A visitor watches “High Spirits”, a 1939 mixed media painting by German artist Paul Klee, during a press preview at the Georges Pompidou Cultural and Art Centre on 5 April, 2016 in Paris, ahead of the exhibition “Paul Klee, Irony at work” presented through April 6 – August 1, 2016. (FRANCOIS GUILLOT/AFP/Getty Images)

2. He found success in Germany, but had to leave when Adolf Hitler rose to power

Klee wasn’t an overnight success. His caricatures struggled to find an audience, though he did produce illustrations for Voltaire’s Candide in 1911-1912.

During that time, Stumpf mainly supported her family – which now included an only child, Felix – by teaching piano lessons.

Klee travelled to Paris and learned more and Impressionist and Post-Impressionist artists such as Paul Cézanne and Vincent van Gogh. He became a member of Der Blaue Reiter, a group of artists co-founded by Russian painter Wassily Kandinsky.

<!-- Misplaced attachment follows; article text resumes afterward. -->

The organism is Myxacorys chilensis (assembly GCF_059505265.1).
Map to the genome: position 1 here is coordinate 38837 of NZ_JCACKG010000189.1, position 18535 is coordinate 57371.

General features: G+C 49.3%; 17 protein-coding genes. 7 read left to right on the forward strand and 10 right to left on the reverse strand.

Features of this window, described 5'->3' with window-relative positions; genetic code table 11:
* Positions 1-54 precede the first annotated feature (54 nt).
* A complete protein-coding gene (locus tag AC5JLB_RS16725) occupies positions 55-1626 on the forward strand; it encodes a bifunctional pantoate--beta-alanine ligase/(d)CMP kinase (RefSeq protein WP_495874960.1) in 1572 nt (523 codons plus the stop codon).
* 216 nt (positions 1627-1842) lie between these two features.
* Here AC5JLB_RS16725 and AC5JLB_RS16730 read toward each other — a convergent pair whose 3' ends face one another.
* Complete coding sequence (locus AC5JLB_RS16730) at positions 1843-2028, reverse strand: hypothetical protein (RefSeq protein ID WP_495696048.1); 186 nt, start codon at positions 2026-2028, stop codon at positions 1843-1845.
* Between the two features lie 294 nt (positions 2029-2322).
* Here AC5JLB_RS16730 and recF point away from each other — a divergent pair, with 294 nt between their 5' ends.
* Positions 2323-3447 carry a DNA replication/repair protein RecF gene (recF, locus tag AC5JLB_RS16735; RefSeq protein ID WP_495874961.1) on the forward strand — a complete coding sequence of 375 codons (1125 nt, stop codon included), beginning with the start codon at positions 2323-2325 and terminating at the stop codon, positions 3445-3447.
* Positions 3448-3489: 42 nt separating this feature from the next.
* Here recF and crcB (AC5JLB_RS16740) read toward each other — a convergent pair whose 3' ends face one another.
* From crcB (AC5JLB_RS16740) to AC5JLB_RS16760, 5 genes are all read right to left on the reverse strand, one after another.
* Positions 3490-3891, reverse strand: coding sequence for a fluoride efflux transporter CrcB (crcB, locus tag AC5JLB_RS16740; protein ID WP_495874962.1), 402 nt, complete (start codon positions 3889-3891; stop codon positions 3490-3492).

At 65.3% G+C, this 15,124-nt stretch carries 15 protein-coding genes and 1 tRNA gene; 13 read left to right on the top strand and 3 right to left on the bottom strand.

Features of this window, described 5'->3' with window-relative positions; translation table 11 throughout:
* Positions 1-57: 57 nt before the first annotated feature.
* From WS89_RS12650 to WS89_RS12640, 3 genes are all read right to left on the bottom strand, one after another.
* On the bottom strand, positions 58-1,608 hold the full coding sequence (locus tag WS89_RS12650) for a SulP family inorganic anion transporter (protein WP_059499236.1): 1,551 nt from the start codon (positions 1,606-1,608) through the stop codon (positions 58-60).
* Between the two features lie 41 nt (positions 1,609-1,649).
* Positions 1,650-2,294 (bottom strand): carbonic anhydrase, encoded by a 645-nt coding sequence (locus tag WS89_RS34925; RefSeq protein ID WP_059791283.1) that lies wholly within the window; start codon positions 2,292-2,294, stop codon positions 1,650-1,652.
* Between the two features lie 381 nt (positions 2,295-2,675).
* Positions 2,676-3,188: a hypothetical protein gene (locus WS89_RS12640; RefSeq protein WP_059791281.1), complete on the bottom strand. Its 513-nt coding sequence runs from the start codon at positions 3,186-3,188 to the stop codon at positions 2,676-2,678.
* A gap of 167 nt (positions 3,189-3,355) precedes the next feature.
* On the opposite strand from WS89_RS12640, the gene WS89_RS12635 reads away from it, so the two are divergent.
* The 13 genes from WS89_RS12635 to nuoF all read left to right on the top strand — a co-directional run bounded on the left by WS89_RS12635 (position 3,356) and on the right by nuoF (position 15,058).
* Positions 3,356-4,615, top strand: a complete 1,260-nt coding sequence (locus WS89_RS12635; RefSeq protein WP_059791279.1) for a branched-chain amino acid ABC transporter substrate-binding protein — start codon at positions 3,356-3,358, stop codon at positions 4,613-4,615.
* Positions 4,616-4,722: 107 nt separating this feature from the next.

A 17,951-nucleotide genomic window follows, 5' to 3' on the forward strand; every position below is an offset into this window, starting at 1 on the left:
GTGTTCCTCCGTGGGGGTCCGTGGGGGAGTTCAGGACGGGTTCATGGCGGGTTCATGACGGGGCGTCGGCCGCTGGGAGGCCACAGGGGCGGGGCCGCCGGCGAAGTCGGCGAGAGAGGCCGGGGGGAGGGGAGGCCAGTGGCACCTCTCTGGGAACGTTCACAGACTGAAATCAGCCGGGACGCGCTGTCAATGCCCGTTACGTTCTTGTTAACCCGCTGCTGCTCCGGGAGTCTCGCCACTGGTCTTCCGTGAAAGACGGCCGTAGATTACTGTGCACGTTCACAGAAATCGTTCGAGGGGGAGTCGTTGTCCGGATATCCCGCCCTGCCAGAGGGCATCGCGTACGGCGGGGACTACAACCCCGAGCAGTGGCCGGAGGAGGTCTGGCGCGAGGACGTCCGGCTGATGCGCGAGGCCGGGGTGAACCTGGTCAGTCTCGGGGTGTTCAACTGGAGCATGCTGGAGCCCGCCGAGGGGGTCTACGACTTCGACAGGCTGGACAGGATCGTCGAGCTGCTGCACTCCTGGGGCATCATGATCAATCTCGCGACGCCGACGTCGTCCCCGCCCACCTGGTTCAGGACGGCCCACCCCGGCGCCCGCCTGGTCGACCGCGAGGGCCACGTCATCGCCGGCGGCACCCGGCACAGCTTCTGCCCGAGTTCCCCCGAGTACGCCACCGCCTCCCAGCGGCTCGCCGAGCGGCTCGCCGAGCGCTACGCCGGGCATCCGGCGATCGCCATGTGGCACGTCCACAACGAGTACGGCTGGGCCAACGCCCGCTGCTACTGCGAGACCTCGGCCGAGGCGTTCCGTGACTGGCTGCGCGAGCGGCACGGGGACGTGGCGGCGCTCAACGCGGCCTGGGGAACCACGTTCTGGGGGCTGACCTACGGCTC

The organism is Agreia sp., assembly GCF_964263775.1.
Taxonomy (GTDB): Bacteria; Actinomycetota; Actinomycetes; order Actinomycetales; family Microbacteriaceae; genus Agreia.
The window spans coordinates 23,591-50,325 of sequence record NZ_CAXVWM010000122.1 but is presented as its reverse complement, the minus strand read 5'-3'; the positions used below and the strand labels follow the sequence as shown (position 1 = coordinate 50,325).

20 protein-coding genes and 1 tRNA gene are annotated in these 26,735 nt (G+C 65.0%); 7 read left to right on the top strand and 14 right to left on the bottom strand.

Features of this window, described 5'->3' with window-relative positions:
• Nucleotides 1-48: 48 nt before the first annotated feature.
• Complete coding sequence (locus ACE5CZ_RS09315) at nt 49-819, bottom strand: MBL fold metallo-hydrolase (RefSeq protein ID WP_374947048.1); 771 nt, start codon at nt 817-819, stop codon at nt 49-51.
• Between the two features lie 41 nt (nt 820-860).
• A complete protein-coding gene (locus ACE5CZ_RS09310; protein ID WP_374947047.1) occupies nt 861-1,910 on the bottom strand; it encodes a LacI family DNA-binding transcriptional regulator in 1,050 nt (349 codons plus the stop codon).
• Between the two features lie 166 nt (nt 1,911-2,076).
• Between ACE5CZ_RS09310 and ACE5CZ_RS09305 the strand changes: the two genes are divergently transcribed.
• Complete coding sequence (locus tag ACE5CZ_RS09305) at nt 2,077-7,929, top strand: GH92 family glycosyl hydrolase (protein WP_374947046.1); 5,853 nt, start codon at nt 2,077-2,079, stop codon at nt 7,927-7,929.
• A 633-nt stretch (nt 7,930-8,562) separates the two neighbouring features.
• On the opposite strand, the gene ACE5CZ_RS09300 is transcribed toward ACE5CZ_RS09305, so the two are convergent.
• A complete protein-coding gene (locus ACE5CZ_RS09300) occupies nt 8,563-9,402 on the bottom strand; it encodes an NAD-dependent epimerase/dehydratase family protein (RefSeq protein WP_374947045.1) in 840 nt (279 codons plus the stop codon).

A visitor watches “Insula Dulcamara“, a 1938 mixed media painting by German artist Paul Klee (1879-1940), during the press preview at the Georges Pompidou Cultural and Art Centre on 5 April, 2016 in Paris, ahead of the Paul Klee exhibition “Paul Klee, Irony at work” presented through April 6 – August 1, 2016. (FRANCOIS GUILLOT/AFP/Getty Images)

In 1920, Klee began teaching at the Bauhaus, the famed art school located in Berlin. His notoriety grew, and in 1925 Klee held his first solo exhibition in Paris.

After 11 years at the Bauhaus, Klee moved on to a position at the Dusseldorf Academy, where he worked until 1933, the year Adolf Hitler became chancellor of Germany.

The Bauhaus itself closed down under the pressure of the Nazi regime. The Gestapo searched Klee’s home and studio, as stated by the Encyclopaedia Britannica.

Klee left Germany for Switzerland, where he kept creating, giving his take on the historical developments of his time through his art.

3. World War I left an impression on his work

Although he was a German citizen, Klee was exempt from combat due to his status as an artist.

He kept creating throughout World War I in Bavaria, and at the end of the conflict in 1918 felt a sense of political optimism.